Official: 1 pilot locked out of Alpine crash plane cockpit - KWWL - Eastern Iowa Breaking News, Weather, Closings

Official: 1 pilot locked out of Alpine crash plane cockpit

Posted: Updated:
PARIS (AP) - One of the pilots of the German airliner that crashed in the Alps was apparently locked out of the cockpit when the plane went down, an official with knowledge of black box audio recordings said Thursday.

The official, who was not authorized to speak publicly about the investigation, told The Associated Press on Thursday that the details emerged from cockpit audio recovered from the mangled black box found among the debris of the aircraft. It was unclear which pilot may have been outside.

The CEO of Lufthansa, which owns budget carrier Germanwings, has described the pilots as "experienced and trained." The co-pilot was just 18 months out of flight school.

The Airbus A320, on a flight from Barcelona to Duesseldorf, inexplicably began to descend from cruising altitude after losing radio contact with ground control and slammed into a remote mountainside in the French Alps on Tuesday, killing all 150 people on board.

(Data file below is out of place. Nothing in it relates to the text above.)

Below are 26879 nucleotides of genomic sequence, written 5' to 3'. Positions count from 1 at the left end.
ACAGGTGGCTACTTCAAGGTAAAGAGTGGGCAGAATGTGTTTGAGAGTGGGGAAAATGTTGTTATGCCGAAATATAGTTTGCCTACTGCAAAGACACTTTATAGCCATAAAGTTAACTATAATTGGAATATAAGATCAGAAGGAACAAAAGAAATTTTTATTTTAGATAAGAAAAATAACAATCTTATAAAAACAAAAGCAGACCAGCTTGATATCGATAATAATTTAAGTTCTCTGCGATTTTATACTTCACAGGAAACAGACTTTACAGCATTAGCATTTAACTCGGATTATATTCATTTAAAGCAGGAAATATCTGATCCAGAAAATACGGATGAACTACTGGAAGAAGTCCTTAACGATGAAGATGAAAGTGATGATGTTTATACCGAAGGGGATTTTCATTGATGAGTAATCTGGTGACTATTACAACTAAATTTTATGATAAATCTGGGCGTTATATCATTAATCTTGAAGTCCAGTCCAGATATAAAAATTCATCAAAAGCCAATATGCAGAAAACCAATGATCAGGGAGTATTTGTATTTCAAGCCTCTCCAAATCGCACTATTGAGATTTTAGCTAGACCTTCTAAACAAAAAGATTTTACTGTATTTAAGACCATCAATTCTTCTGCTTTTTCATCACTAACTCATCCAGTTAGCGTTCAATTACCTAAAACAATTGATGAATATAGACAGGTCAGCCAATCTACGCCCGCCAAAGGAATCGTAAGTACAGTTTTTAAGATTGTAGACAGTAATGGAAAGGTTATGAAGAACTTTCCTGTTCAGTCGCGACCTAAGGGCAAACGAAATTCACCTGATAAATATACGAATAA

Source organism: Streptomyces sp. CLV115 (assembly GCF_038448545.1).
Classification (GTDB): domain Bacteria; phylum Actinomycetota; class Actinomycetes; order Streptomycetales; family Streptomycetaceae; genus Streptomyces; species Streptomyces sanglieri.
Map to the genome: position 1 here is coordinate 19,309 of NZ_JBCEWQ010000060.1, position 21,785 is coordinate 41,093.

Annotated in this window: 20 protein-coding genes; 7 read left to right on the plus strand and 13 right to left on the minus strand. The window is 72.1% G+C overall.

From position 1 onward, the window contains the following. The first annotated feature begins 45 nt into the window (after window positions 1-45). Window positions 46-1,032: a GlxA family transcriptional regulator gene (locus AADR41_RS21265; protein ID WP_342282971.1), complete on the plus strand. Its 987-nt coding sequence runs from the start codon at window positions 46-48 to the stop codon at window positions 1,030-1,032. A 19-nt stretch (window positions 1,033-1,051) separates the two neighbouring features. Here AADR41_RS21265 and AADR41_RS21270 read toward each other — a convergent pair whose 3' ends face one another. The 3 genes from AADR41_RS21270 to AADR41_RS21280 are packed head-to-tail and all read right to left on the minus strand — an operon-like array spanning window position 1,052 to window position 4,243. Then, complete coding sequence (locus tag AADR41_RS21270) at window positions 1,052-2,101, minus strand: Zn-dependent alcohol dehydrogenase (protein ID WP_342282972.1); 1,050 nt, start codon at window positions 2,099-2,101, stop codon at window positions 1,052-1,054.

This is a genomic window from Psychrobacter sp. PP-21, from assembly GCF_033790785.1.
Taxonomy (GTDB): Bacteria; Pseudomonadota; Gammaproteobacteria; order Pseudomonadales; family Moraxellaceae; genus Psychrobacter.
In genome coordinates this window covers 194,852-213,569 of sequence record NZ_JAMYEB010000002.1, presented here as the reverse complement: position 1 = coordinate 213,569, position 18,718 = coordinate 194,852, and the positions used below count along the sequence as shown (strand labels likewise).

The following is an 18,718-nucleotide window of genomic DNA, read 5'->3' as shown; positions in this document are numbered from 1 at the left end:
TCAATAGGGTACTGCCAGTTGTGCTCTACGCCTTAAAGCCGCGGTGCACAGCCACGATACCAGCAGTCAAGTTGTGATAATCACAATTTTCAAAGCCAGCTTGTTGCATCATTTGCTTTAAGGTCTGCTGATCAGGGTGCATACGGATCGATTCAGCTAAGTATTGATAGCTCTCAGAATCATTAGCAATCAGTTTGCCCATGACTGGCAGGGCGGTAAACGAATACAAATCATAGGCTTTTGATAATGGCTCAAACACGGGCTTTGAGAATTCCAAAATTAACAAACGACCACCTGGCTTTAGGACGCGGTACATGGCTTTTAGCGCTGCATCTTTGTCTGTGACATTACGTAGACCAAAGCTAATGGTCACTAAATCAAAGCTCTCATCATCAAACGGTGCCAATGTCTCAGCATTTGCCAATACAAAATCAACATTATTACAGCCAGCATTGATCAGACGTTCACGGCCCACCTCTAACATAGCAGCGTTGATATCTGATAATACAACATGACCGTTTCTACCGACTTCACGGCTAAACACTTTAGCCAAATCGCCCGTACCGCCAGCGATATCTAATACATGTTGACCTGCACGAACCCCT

The A320 is designed with safeguards to allow emergency entry if a pilot inside is unresponsive, but the override code known to the crew does not go into effect - and indeed goes into a five-minute lockdown - if the person inside the cockpit specifically denies entry, according to an Airbus training video and a pilot who has six years of experience with the jets.

The pilot, who demanded anonymity because he did not want to meddle in an ongoing investigation, said airlines in Europe are not required to have two people in the cockpit at all times. European regulators have refused to comment on the regulation when contacted by The AP.

Since the 9/11 attacks, the standard U.S. operating procedure is that if one of the pilots leaves - for example to use the toilet - a flight attendant takes their spot in the cockpit.

The New York Times earlier quoted an unidentified investigator as saying someone can be heard knocking on the cockpit door. The Times quoted the source as saying: "And then he hits the door stronger and no answer. There is never an answer."

Lufthansa has refused to identify the pilots, or give details of ages and nationality, but it said the co-pilot joined Germanwings in September 2013, directly after training, and had flown 630 hours.

The captain had more than 6,000 hours of flying time and been Germanwings pilot since May 2014, having previously flown for Lufthansa and Condor, Lufthansa said.


David Rising in Berlin and Alan Clendenning in Madrid contributed to this report.

Copyright 2015 The Associated Press. All rights reserved. This material may not be published, broadcast, rewritten or redistributed.

Powered by Frankly